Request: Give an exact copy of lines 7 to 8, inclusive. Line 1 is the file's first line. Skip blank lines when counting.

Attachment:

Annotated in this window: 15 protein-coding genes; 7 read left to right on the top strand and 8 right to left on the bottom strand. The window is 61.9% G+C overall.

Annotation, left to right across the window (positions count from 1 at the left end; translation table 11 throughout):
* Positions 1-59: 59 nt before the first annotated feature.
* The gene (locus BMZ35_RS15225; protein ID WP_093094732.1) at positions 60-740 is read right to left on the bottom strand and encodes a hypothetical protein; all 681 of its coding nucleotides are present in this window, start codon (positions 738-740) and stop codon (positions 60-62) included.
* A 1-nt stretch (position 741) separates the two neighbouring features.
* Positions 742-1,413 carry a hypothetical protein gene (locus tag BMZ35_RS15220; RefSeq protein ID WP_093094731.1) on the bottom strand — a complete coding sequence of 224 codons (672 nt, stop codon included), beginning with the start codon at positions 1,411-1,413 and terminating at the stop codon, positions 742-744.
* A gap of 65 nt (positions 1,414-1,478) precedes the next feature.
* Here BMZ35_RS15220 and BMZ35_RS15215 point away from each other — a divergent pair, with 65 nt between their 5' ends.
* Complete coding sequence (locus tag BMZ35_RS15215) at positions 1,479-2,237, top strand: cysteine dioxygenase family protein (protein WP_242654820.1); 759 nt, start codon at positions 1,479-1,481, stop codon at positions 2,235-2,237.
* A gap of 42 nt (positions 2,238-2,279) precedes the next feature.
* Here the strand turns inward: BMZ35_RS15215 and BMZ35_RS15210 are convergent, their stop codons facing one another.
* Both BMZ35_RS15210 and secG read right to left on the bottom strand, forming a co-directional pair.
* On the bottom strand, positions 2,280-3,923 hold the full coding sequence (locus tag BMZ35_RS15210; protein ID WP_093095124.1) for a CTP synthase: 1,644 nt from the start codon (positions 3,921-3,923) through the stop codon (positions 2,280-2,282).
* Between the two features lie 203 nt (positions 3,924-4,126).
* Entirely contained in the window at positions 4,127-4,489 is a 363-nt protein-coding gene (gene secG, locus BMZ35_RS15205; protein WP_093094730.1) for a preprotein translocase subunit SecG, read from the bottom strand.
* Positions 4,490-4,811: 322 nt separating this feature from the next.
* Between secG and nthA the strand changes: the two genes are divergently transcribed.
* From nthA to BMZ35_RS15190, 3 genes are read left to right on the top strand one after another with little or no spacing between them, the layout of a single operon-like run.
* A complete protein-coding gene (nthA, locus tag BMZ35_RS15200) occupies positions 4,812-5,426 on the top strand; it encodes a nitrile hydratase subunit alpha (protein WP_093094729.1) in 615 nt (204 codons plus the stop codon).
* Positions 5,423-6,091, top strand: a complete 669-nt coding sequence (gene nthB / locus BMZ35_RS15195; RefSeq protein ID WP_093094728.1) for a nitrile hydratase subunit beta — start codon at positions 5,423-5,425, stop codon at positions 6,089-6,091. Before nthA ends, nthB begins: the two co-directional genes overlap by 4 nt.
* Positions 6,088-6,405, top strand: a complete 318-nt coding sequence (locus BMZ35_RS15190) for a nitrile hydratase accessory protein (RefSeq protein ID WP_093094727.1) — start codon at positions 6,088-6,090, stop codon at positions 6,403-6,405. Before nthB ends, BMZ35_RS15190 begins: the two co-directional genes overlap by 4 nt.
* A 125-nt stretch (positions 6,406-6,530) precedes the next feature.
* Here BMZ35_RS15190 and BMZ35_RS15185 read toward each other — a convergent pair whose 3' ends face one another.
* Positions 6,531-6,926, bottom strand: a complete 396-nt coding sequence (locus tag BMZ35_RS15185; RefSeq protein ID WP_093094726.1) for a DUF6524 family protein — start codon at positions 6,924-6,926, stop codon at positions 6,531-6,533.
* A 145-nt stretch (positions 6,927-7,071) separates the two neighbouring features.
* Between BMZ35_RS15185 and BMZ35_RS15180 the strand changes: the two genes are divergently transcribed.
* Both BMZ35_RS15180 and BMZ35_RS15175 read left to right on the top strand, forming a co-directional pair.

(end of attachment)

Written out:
* A gap of 65 nt (positions 1,414-1,478) precedes the next feature.
* Here BMZ35_RS15220 and BMZ35_RS15215 point away from each other — a divergent pair, with 65 nt between their 5' ends.